Repeat after me: It’s humankind. Not mankind. It might not seem like a big deal, but terms such as “male or female” and “women or men” exclude non-binary and intersex people who don’t fall into any of these categories. Diverse gender identities have always existed in every culture, and ensuring the rights of transgender, gender queer, non-binary individuals and more—who often face horrifying violence and discrimination across the world—is an inherent part of gender equality. (Generation Equality pro tip: Check out the ‘Gender bread Person’ to learn the difference between sex, gender, gender identity and gender expression).
Everyday language plays a huge role in breaking gender stereotypes and rejecting the binary of “male and female”. Instead of using phrases like “ladies and gentlemen” or “boys and girls”, swap in a gender-neutral term like “folks,” “children,” or “y’all.” These little changes can go a long way toward shifting cultural perceptions of gender.
Don’t assume you know someone’s pronoun or gender. One way to open up a conversation is to give your own: include your pronouns when you introduce yourself or add them to your email signature or your social media profiles. Gender pronouns include: she/her, he/him, they/them, ze/zir, ze/hir, xe/zem, and zie/hir, xe/xem, and ey/em.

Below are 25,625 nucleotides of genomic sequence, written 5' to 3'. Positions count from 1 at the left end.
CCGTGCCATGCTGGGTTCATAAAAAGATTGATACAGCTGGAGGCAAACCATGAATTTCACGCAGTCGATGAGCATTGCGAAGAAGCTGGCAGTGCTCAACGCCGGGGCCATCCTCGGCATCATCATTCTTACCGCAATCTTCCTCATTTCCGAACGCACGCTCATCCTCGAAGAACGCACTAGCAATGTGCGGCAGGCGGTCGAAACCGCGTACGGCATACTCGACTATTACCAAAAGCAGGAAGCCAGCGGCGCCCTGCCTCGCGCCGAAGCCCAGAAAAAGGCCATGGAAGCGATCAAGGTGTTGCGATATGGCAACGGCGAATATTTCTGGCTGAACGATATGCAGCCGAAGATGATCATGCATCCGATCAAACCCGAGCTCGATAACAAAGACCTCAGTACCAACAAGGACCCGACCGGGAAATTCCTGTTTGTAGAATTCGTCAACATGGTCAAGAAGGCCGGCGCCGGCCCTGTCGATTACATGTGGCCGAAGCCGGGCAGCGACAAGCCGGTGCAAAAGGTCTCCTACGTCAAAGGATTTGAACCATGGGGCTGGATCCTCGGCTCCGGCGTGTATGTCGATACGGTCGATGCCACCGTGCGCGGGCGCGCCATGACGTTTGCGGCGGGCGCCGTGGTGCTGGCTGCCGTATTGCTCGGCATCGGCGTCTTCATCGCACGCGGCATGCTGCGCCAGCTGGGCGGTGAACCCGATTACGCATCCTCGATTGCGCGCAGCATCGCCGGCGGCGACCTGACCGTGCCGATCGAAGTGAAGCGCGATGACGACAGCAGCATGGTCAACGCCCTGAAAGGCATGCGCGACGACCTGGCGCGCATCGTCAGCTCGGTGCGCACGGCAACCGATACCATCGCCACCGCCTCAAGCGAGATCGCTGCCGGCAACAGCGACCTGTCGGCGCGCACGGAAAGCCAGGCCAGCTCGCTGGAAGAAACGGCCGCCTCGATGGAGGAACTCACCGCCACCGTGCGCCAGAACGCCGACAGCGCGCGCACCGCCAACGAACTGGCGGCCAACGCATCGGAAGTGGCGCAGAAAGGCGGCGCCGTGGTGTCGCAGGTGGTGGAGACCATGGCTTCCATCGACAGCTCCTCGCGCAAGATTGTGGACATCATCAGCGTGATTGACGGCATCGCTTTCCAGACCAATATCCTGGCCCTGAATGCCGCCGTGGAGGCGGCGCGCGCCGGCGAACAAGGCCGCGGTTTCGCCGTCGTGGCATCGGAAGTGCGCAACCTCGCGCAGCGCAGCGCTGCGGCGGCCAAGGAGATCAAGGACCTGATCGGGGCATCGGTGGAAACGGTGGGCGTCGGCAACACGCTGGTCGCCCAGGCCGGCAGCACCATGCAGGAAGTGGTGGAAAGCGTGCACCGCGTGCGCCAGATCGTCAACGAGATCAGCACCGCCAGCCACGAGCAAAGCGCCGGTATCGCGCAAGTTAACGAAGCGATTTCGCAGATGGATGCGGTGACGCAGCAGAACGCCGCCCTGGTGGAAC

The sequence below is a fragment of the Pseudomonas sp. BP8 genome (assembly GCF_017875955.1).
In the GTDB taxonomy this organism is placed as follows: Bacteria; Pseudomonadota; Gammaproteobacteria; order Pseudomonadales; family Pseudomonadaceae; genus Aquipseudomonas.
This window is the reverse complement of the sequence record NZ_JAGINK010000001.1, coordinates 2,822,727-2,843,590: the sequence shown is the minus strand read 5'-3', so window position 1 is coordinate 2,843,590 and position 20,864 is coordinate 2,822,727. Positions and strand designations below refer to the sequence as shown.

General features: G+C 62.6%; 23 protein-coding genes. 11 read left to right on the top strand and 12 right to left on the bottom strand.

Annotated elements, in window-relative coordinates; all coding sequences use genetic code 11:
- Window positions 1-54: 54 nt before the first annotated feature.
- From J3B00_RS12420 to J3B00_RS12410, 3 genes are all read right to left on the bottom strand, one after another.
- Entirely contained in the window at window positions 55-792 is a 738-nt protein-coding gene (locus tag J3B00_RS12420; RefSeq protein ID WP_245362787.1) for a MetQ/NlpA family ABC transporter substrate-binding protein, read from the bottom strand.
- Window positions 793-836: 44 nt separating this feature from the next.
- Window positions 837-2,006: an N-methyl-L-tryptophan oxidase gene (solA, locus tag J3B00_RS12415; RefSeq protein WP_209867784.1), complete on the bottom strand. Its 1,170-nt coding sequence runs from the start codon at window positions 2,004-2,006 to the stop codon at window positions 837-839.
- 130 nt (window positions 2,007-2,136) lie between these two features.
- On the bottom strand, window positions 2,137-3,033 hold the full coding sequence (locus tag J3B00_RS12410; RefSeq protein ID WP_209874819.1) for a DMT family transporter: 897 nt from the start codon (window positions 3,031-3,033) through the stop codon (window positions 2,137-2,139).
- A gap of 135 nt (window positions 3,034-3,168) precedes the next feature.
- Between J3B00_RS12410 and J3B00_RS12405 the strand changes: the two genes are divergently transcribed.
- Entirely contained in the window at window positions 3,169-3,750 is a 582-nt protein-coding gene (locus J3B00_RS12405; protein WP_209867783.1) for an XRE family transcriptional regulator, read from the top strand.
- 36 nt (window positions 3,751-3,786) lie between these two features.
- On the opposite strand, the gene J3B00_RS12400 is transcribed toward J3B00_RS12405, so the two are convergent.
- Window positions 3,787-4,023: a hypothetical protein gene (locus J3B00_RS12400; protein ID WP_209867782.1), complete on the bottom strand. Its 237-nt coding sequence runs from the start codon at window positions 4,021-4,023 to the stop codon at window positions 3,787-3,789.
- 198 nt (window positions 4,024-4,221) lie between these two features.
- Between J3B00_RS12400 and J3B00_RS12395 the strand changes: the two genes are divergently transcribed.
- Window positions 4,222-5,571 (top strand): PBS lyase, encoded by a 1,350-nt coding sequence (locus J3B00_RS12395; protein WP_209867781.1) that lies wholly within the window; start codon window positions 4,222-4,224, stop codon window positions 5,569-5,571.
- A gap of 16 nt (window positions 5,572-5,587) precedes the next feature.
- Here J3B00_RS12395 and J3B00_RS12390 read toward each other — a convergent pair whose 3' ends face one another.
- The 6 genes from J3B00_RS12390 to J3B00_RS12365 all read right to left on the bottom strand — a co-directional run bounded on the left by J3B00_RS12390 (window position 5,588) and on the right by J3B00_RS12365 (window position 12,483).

When referring to a person using the pronouns, gender and name that they use to identify themselves, do not refer to or reveal a person’s sexual orientation, gender identity or intersex status without their consent.
4. Demand an equal work culture
From sexual harassment to the gender wage gap, women face a full roster of discriminatory practices when it comes to the workplace. Demand a progressive work environment through the equal representation of women in leadership and boardrooms, equal pay for work of equal value and education courses on gender equality.
Women often make significant professional sacrifices to have a family, with consequences for their economic and personal wellbeing. One way to level the playing field is to push for unified parental leave policies that offer ample paid leave to both biological or adoptive parents. It’s important to encourage fathers to take parental leave to play an active role in caretaking. Work re-integration programmes can also help women catch up on the training they may have missed when they’re ready to rejoin the workforce.